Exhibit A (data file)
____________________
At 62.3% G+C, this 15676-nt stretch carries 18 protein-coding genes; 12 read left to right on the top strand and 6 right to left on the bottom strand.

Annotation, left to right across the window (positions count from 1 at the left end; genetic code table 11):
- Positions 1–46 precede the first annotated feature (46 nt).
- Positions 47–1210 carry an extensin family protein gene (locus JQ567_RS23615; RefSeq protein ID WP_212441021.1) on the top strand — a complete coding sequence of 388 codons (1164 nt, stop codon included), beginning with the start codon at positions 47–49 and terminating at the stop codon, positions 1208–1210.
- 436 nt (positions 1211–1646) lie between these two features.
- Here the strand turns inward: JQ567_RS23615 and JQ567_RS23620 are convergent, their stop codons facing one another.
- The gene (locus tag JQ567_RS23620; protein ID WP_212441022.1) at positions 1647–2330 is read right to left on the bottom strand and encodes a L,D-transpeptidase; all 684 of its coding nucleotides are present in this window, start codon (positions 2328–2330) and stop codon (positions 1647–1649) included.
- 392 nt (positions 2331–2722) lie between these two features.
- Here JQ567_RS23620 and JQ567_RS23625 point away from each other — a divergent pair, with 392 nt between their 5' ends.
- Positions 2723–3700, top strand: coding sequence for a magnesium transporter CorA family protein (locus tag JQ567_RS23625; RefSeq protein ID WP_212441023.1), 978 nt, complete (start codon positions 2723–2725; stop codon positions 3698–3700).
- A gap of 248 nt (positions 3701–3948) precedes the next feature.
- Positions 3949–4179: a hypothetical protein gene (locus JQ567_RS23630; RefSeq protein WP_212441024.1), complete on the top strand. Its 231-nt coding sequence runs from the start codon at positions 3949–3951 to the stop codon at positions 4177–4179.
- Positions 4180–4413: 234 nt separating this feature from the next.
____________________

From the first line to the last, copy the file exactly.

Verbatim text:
At 62.3% G+C, this 15676-nt stretch carries 18 protein-coding genes; 12 read left to right on the top strand and 6 right to left on the bottom strand.

Annotation, left to right across the window (positions count from 1 at the left end; genetic code table 11):
- Positions 1–46 precede the first annotated feature (46 nt).
- Positions 47–1210 carry an extensin family protein gene (locus JQ567_RS23615; RefSeq protein ID WP_212441021.1) on the top strand — a complete coding sequence of 388 codons (1164 nt, stop codon included), beginning with the start codon at positions 47–49 and terminating at the stop codon, positions 1208–1210.
- 436 nt (positions 1211–1646) lie between these two features.
- Here the strand turns inward: JQ567_RS23615 and JQ567_RS23620 are convergent, their stop codons facing one another.
- The gene (locus tag JQ567_RS23620; protein ID WP_212441022.1) at positions 1647–2330 is read right to left on the bottom strand and encodes a L,D-transpeptidase; all 684 of its coding nucleotides are present in this window, start codon (positions 2328–2330) and stop codon (positions 1647–1649) included.
- 392 nt (positions 2331–2722) lie between these two features.
- Here JQ567_RS23620 and JQ567_RS23625 point away from each other — a divergent pair, with 392 nt between their 5' ends.
- Positions 2723–3700, top strand: coding sequence for a magnesium transporter CorA family protein (locus tag JQ567_RS23625; RefSeq protein ID WP_212441023.1), 978 nt, complete (start codon positions 2723–2725; stop codon positions 3698–3700).
- A gap of 248 nt (positions 3701–3948) precedes the next feature.
- Positions 3949–4179: a hypothetical protein gene (locus JQ567_RS23630; RefSeq protein WP_212441024.1), complete on the top strand. Its 231-nt coding sequence runs from the start codon at positions 3949–3951 to the stop codon at positions 4177–4179.
- Positions 4180–4413: 234 nt separating this feature from the next.